This Sunday Elder Music column was launched in December of 2008. By May of the following year, one commenter, Peter Tibbles, had added so much knowledge and value to my poor attempts at musical presentations that I asked him to take over the column. He's been here each week ever since delighting us with his astonishing grasp of just about everything musical, his humor and sense of fun. You can read Peter's bio here and find links to all his columns here.
Today’s column was suggested by Norma, the Assistant Musicologist. It concerns a couple of songs by ERIC BIBB and the contents thereof. I’m not surprised at this as Eric is a particular favorite of the A.M.’s.
I must admit he does put on a fine concert. Not surprisingly, for something suggested by the A.M., this is a column of blues, old and new.
Eric came to music naturally – his father, Leon Bibb, was a trained singer but he was most notable as being part of the New York folk scene in the early sixties.
Eric’s uncle is the great jazz pianist and composer John Lewis, one of the Modern Jazz Quartet. His god-father was Paul Robeson. Whew. The Bibb household was regularly visited by musicians such as Odetta, Pete Seeger, Josh White, Bob Dylan and many others.
Eric made his TV debut when his father asked him to perform on his talent program. It wasn’t nepotism, even then Eric had talent, it seems. He has also recorded a couple of duet albums with his father.
From the early seventies Eric has lived in Paris, Stockholm and other cities in Europe. These days he is based in London and performs extensively around Europe and America and even comes here to Australia now and then.
Eric often pays tribute to his predecessors. In the first of the songs today, he names a number of artists who have influenced him and his music. Not just him. The guitarists today are among the most influential in rock, blues and any other music that employs guitars.
We’ll play the song,
MISSISSIPPI JOHN HURT is mentioned by many guitarists as an influence on their playing.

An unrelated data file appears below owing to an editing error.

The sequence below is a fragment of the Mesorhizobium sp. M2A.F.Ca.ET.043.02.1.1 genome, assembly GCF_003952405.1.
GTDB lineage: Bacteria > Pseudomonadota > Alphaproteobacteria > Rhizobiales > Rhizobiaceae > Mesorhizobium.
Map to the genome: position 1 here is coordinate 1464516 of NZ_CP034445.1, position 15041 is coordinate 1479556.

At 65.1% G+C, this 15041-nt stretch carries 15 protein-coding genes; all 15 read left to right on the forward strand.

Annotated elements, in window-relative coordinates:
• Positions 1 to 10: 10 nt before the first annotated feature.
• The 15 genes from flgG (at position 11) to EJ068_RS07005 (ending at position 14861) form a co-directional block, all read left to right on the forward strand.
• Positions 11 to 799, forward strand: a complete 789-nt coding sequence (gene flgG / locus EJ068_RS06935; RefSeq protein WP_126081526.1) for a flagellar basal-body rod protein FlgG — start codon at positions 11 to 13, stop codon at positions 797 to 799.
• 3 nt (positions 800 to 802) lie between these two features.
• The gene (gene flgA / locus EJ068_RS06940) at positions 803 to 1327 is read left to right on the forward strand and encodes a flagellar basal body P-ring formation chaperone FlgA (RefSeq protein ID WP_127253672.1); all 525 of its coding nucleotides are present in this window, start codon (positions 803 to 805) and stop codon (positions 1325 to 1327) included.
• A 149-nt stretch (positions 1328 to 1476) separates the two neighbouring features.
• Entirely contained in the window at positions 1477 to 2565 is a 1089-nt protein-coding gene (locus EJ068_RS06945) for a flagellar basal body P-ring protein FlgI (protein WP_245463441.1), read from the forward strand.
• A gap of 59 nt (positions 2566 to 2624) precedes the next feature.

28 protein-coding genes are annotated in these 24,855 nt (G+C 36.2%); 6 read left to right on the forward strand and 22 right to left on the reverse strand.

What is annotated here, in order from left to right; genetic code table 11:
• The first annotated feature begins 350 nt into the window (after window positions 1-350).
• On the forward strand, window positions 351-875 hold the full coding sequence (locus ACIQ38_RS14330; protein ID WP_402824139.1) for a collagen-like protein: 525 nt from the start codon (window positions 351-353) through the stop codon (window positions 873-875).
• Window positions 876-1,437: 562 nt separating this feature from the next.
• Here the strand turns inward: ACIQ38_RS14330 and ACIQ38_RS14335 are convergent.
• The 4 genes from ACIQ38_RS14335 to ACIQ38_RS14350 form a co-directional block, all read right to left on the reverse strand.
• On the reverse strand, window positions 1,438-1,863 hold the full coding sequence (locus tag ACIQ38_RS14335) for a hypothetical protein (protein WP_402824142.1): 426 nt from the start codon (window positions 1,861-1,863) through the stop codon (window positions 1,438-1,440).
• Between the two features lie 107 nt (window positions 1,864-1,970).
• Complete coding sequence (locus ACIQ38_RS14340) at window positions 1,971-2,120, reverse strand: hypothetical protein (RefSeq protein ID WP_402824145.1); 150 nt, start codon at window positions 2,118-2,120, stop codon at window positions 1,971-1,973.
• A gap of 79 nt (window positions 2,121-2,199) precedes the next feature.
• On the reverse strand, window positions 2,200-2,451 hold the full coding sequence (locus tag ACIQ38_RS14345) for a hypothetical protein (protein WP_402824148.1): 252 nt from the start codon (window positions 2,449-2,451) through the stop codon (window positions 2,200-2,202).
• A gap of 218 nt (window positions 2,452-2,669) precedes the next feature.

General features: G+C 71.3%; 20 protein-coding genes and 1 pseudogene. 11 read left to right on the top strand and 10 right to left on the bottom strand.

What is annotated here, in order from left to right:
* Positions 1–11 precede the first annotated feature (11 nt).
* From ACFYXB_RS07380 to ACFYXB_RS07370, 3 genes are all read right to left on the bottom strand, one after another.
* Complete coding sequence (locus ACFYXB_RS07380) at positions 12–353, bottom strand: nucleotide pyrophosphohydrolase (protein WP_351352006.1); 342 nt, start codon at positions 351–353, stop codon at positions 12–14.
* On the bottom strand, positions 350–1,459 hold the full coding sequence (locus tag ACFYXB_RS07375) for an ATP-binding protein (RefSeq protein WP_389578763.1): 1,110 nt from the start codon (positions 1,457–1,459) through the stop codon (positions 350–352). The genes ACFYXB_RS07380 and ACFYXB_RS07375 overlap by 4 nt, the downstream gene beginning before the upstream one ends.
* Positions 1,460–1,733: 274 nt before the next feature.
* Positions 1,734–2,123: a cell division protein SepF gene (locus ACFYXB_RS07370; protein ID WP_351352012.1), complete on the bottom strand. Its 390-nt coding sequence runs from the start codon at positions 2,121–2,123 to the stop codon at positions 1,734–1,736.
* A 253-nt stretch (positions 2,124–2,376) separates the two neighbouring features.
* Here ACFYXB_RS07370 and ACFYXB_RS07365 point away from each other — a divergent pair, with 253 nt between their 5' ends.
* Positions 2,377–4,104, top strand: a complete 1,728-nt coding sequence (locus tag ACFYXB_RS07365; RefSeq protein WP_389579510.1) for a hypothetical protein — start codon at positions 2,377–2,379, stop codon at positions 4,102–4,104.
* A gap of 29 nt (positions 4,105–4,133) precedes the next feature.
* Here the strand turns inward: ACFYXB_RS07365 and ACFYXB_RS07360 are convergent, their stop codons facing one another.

John taught himself to play the guitar when he was very young and developed his distinctive finger picking style because he thought that was the way a guitar should sound. Many later guitarists have agreed with him.
Eric isn’t the only one who sang about him. Tom Paxton, who played with him in the early sixties, wrote a song called Did you Hear John Hurt? that he still plays to this day. Here is John with Big Leg Blues.
Not only is ELIZABETH COTTON mentioned but a song of hers is there as well. That song is Freight Train. I remember a version of this on the hit parade when I was in knee britches (or something, I didn’t ever wear such a garment). That was by Rusty Draper.
I don’t have Elizabeth’s version in my collection and neither does the A.M. However, I discovered this wonderful clip of her on YouTube performing the song.
Here is GARY DAVIS. He’s mostly referred to as the “reverend” Gary Davis, but I’m not one for titles either earned or unearned.
Gary was from South Carolina and was partially blind from birth. He lost the rest of his eyesight while still a child.
He taught himself to play guitar and developed a sophisticated style of playing that has influenced many guitarists since. He started recording in the thirties and continued until he died in 1972. Here he plays a live version of If I Had My Way (Samson And Delilah).
SON HOUSE sounds like a made up name as were a lot of blues singers’ monikers, but it isn’t, Well, not completely. His folks named him Eddie House after his father, and he was the son so...
He was around so long that he influenced Robert Johnson’s guitar style, but contemporary enough to do the same for Bonnie Raitt, John Hammond, Jack White and Al Wilson amongst many others.